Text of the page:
Mud, glorious mud, there is nothing quite like it.
I am of course using the term “mud” is the most generic of ways as this post is just a bit of fun and a way of referring viewers to more detailed posts elsewhere in Jessica’s Nature Blog. Click here for a formal definition and description of mud. You can click on any picture in this post for a description of the image, and you can click on the link at the bottom of the post for access to the articles from which the images are taken.
The photographs in M is for Mud include wet soil, silt, and clay and dissolving materials from sedimentary rocks which themselves are derived from such wet-deposited materials. So the pictures show waterlogged soils; fluvial sediments of various particle sizes deposited on the banks of the lower reaches of tidal rivers; liquid clays and muds washed down from cliffs of mudstones, sandstones, and till which have been dissolved after heavy rain; lower shore and coastal salt marsh sand/mud/gravel mixtures; and beach boulders and outcrops composed of rocks such as the Belemnite Member and Shales with Beef member of the Charmouth Mudstone Formation, and the micaceous mudstone of the Eype Clay Member. Geologically there is a technically defined distinction based on particle size and origin describing the composition of different types of sediments whether fluid and mobile or solidified as rock. The images also include a couple of creatures with mud in their name as they prefer a muddy habitat. Here is the Wentworth scale of sediment grain size. Here is a brief description of sedimentary rock composition and constituent particle sizes.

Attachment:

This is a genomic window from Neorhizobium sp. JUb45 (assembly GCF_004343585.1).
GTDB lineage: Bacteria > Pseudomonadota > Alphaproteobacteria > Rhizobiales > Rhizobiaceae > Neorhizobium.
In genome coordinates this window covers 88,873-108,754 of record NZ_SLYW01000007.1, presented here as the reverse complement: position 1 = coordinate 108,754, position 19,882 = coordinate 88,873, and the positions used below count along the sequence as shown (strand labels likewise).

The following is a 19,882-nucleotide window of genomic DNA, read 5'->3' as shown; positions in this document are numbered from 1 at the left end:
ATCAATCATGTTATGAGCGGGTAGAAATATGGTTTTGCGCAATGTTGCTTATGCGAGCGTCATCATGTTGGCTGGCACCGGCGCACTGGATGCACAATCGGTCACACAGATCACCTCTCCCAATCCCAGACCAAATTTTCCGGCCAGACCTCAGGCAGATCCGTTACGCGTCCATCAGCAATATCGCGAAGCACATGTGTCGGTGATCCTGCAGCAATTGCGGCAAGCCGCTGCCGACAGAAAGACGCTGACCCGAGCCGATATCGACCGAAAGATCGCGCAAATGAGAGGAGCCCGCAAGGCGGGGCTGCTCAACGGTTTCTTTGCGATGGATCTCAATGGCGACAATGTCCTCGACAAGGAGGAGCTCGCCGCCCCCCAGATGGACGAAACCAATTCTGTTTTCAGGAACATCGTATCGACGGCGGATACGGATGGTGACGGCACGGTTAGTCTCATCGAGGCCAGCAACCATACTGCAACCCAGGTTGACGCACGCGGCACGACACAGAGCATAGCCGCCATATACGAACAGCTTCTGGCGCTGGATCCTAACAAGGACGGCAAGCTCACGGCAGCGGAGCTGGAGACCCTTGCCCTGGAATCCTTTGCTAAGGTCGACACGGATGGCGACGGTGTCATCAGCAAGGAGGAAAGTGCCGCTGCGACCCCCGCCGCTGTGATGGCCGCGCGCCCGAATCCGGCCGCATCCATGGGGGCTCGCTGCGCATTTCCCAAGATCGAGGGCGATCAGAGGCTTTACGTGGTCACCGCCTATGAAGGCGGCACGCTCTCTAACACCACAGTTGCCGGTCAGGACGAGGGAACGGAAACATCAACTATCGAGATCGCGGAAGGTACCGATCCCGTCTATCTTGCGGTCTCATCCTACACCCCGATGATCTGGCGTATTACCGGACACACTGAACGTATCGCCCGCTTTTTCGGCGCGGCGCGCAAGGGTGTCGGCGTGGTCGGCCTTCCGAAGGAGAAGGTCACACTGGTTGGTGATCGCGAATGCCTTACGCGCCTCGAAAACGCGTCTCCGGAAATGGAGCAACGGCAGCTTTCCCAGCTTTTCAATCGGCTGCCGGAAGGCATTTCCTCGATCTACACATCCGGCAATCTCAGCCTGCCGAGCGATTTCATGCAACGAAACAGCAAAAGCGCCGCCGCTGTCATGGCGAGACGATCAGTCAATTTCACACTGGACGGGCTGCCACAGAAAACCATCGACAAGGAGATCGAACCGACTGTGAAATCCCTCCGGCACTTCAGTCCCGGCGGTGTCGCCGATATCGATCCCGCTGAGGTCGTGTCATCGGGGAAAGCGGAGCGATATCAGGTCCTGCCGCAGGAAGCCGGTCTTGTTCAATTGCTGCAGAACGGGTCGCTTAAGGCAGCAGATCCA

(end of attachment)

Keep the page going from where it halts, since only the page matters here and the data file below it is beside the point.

Click here for posts which mention MUD.